These penalties may not seem huge, but they should give you the hint that savings accounts aren’t meant to serve as your main transactional account — that’s what checking accounts are for.

That said, the line between the two have blurred in recent years thanks to financial tech companies offering hybrid accounts that give you unlimited access to your funds while earning a high interest rate comparable with most savings accounts. But with hybrid accounts, also known as cash management accounts, you have to be comfortable with depositing your savings with an online-only institution and understand the nitty-gritty details of where these companies place your money, so you make sure your funds are both earning the promised interest rate and that the money is safe.

CDs vs. savings accounts: Where is my money safer?

Whether you choose a savings account or a CD, the money you deposit should fall under the protection of insurance provided by the Federal Deposit Insurance Corporation (better known as the FDIC). This independent government agency guarantees that in the event the bank fails or is swallowed by a sinkhole or suffers some other catastrophe that wipes out your account, the government will pay you back both the principal and the interest up to $250,000 (in a single account).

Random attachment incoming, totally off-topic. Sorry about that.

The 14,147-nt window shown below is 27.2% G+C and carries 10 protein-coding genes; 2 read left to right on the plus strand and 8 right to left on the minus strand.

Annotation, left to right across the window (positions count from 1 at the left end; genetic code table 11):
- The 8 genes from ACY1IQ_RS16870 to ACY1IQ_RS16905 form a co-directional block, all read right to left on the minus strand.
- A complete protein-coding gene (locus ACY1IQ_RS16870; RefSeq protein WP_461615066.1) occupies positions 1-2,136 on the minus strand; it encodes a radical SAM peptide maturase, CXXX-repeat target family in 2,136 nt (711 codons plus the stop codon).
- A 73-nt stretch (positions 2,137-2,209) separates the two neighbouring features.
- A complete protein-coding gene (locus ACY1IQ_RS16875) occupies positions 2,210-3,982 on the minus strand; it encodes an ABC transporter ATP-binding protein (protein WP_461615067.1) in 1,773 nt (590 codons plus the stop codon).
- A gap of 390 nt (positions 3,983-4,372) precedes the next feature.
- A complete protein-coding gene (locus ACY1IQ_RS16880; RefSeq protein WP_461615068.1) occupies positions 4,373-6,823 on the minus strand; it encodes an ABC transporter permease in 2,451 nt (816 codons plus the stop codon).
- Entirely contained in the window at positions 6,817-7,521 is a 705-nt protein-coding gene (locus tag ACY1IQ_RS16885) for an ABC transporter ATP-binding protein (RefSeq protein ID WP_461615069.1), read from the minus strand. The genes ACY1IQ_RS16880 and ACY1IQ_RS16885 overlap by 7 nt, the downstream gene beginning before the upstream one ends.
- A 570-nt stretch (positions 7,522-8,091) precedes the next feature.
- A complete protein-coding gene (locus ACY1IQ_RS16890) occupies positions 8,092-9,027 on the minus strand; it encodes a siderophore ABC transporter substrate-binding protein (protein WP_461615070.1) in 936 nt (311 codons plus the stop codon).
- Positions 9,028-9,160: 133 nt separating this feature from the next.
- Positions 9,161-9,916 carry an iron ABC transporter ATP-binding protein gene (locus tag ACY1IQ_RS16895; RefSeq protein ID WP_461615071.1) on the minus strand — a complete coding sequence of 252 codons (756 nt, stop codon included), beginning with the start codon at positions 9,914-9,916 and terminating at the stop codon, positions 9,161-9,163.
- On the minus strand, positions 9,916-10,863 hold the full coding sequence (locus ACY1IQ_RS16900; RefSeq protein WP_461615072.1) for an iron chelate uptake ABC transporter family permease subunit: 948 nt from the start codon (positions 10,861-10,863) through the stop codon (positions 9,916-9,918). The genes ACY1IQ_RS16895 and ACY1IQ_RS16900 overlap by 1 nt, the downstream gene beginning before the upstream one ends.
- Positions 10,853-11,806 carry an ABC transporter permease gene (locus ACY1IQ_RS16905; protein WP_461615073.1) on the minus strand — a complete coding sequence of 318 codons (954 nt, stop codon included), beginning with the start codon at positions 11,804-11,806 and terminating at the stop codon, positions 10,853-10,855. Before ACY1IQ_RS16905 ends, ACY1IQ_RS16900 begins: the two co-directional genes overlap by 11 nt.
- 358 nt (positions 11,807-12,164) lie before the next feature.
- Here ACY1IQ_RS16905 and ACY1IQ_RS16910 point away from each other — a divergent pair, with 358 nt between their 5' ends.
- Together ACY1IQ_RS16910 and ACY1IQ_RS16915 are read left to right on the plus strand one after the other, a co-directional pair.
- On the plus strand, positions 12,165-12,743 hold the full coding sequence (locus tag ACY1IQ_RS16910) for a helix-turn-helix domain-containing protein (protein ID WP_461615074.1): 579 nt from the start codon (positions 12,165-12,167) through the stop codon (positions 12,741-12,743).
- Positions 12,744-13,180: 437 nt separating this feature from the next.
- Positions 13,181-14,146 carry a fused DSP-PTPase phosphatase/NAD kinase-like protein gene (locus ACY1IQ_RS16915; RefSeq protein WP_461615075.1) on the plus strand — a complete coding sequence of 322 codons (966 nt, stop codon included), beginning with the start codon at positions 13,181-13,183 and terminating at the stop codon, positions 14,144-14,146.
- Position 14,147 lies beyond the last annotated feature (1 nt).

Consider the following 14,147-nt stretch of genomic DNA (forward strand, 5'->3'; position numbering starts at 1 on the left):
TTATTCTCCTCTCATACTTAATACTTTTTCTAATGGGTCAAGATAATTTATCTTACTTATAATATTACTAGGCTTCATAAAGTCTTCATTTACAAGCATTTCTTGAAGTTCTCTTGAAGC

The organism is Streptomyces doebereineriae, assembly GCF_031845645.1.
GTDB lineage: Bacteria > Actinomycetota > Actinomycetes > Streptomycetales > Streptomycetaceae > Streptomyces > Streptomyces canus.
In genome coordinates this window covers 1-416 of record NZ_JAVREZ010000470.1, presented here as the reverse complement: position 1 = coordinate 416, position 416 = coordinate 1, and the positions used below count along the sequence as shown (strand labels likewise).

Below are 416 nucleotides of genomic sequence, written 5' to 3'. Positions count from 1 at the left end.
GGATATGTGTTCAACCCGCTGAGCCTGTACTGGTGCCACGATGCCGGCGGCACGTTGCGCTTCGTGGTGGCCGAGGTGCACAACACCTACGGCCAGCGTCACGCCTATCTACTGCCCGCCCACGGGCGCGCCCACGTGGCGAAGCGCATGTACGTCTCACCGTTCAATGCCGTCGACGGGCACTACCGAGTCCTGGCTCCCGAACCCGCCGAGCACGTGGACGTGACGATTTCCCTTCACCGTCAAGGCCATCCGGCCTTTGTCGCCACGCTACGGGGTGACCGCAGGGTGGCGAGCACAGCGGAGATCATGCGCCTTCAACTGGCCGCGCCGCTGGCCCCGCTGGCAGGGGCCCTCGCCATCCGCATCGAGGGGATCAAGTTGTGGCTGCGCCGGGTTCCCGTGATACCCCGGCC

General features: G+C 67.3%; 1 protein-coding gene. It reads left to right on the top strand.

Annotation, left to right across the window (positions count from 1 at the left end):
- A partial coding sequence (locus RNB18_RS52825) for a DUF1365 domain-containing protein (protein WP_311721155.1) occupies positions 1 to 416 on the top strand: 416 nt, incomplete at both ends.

Accounts that are FDIC-insured will state so in the fine print of the account’s terms, so take the time to look over all the relevant documents before handing over your funds to an institution. Almost every major bank will have their basic accounts (checking, savings, CDs, etc.) FDIC-insured but fintech startups may not; make sure you do your homework before opening an account with a newcomer.

The bottom line on CDs vs. savings accounts

The choice on whether to deposit your savings in a CD or a savings account shouldn’t be a difficult one, considering they both serve a fairly distinct role in personal banking. People who don’t need easy access to their savings and want it to earn the highest interest rates should look into CDs. Those wanting a place to build their emergency savings that they can tap for unforeseen expenses should start shopping for savings accounts. In all likelihood, this won’t be an either/or choice and you’ll use both products.

Advertiser Disclosure: The products that appear on this site may be from companies from which MagnifyMoney receives compensation. This compensation may impact how and where products appear on this site (including, for example, the order in which they appear). MagnifyMoney does not include all financial institutions or all products offered available in the marketplace.

James Ellis
James Ellis |

James Ellis is a writer at MagnifyMoney. You can email James here

TAGS: